Rose O'Neill

From Wikipedia, the free encyclopedia
Jump to: navigation, search
Rose O'Neill
Rose O'Neill by Gertrude Käsebier crop.jpg
O'Neill pictured ca. 1907
Born Rose Cecil O'Neill
(1874-06-25)June 25, 1874
Wilkes-Barre, Pennsylvania, U.S.
Died April 6, 1944(1944-04-06) (aged 69)
Springfield, Missouri, U.S.
Nationality American
  • Cartoonist
  • writer
  • artist
Notable works
Spouse(s) Gray Latham (m. 1892–1901)
Harry Leon Wilson (m. 1902–07)

Rose Cecil O'Neill (June 25, 1874 – April 6, 1944) was an American cartoonist, illustrator, artist, and writer. She rose to fame for her creation of the popular comic strip characters, Kewpies, in 1909, and was also the first published female cartoonist in the United States.[1]

The daughter of a book salesman and homemaker, O'Neill was raised in rural Nebraska. She exhibited interest in the arts at an early age, and sought a career as an illustrator in New York City at age fifteen. Her Kewpie cartoons, which made their debut in a 1909 issue of Ladies' Home Journal, were later manufactured as bisque dolls in 1912 by J.D. Kestner, a German toy company, followed by composition material and celluloid versions. The dolls were wildly popular in the early twentieth century, and are considered to be one of the first mass-marketed toys in America.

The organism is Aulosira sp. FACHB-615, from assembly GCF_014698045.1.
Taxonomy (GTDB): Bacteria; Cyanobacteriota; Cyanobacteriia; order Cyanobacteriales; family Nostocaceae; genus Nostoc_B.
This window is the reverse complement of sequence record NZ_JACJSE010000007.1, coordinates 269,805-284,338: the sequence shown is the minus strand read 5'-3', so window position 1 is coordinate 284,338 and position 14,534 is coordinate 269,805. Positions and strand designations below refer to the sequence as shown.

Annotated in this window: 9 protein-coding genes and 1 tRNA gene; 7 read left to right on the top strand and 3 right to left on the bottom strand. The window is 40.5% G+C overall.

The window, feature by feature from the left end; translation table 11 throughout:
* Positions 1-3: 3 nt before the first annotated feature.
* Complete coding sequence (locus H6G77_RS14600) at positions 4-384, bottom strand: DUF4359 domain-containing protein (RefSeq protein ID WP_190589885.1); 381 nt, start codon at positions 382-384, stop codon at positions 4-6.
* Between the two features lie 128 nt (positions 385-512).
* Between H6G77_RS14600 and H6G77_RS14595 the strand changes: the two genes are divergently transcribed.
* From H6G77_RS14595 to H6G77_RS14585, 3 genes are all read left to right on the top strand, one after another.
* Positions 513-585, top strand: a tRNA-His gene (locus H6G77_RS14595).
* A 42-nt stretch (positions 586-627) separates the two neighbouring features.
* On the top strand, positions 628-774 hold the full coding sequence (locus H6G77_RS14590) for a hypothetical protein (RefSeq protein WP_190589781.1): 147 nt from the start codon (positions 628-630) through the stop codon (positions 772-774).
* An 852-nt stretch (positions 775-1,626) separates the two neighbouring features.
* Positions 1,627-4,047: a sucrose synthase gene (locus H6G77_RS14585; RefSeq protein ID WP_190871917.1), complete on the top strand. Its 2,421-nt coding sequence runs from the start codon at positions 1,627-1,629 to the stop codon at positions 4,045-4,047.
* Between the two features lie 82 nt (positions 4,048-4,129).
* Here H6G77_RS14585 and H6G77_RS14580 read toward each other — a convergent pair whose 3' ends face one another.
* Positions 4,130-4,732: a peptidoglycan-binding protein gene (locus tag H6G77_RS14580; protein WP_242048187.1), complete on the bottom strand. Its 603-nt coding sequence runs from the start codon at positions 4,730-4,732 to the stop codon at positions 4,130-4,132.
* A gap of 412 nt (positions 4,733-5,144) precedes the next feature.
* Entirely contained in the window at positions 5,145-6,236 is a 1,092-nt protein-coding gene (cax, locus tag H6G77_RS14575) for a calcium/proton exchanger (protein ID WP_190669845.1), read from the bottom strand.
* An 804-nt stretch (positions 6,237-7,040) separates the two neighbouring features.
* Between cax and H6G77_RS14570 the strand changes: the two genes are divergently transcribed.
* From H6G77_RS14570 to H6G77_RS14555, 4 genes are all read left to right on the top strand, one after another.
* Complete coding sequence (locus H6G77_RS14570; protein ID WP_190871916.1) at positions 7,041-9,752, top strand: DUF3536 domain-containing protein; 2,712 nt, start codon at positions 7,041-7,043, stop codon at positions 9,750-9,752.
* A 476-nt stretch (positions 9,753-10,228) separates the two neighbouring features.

O'Neill also wrote several novels and books of poetry, and was active in the women's suffrage movement. She was for a time the highest-paid female illustrator in the world upon the success of the Kewpie dolls.[2]

Early life[edit]

O'Neill was born on June 25, 1874 in Wilkes-Barre, Pennsylvania, the second of seven children to William Patrick, and Irish immigrant,[3] and Alice Asenath "Meemie" Smith O'Neill. She was raised Roman Catholic.[4] When she was three years old, O'Neill's family relocated to rural Nebraska, where she spent her early life. From early childhood she expressed significant interest in the arts, immersing herself in drawing, painting, and sculpture.[2] At age thirteen, she entered a children's drawing competition sponsored by the Omaha Herald[5] and won first prize for her drawing, titled "Temptation Leading to an Abyss."[6]